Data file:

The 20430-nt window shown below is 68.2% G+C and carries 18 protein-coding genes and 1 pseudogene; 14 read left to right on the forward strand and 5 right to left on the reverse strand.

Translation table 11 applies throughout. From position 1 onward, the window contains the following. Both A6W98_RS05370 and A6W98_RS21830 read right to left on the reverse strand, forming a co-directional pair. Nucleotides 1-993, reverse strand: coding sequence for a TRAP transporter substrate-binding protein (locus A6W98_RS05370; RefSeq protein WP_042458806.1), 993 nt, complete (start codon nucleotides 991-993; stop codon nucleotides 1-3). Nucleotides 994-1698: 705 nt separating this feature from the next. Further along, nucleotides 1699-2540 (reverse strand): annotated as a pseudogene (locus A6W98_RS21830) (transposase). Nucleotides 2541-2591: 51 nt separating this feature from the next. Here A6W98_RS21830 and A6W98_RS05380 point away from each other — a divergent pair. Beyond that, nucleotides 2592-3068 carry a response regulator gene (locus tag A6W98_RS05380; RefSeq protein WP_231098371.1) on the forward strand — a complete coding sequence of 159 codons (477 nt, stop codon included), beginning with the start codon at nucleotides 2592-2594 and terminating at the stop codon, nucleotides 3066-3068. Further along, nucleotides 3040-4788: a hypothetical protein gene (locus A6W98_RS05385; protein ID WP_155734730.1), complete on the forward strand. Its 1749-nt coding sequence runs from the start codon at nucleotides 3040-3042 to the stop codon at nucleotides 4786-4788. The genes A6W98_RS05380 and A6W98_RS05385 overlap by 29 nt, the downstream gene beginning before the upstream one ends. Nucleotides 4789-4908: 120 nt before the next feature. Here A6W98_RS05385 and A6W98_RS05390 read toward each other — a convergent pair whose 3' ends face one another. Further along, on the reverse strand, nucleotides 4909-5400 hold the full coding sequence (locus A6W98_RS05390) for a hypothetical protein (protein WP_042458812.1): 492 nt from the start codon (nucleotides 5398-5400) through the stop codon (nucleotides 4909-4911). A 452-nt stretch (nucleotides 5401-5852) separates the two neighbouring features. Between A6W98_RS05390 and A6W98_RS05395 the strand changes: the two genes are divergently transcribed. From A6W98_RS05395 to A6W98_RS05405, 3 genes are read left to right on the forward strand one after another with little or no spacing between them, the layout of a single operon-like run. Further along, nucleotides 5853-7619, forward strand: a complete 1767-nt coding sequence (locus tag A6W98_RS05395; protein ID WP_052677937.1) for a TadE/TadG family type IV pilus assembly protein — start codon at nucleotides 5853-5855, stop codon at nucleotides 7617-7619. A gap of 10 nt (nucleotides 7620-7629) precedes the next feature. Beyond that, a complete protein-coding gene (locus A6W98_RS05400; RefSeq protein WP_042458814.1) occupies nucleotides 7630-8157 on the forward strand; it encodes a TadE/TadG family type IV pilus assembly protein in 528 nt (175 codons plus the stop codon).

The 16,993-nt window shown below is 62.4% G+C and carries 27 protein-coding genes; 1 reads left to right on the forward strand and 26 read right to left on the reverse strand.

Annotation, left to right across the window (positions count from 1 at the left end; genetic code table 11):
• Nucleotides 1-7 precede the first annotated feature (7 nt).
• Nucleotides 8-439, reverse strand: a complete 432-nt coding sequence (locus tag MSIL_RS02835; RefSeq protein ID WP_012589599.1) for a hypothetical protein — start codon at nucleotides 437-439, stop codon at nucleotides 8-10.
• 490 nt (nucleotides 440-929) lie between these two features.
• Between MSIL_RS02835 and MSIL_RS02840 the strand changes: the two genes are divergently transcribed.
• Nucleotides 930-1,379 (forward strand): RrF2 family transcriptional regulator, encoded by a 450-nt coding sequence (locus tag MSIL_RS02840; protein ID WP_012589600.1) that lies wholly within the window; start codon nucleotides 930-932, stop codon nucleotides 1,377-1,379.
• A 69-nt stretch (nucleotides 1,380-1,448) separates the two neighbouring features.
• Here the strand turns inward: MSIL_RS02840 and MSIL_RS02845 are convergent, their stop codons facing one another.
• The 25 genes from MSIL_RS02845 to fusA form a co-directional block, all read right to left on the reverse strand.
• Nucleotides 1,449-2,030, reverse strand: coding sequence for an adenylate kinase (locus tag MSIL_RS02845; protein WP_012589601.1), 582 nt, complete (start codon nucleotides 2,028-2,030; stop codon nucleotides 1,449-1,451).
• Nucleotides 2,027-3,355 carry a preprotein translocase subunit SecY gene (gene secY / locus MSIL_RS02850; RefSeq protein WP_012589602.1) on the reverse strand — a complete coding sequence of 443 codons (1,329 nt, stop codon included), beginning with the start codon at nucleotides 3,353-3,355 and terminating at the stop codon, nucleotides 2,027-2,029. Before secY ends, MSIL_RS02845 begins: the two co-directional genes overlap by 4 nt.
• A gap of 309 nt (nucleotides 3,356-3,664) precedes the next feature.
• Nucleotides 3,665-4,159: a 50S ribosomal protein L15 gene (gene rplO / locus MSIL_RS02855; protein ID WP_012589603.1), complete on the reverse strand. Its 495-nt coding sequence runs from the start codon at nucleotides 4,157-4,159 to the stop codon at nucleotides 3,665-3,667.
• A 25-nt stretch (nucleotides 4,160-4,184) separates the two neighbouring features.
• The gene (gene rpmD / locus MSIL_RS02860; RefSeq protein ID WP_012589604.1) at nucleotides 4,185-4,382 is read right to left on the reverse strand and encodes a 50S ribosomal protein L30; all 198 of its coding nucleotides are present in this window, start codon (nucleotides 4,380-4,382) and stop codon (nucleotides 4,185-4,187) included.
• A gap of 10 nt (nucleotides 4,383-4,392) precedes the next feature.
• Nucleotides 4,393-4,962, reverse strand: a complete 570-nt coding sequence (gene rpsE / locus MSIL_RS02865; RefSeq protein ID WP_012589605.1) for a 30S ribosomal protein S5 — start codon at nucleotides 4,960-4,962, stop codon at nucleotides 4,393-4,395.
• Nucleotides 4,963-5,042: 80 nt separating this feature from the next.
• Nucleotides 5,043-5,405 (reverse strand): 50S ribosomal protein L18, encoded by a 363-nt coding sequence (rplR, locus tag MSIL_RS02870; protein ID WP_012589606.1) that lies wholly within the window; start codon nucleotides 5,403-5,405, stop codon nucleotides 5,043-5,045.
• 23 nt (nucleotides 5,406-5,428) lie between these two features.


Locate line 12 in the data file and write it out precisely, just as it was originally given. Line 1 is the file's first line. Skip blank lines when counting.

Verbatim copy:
• The 25 genes from MSIL_RS02845 to fusA form a co-directional block, all read right to left on the reverse strand.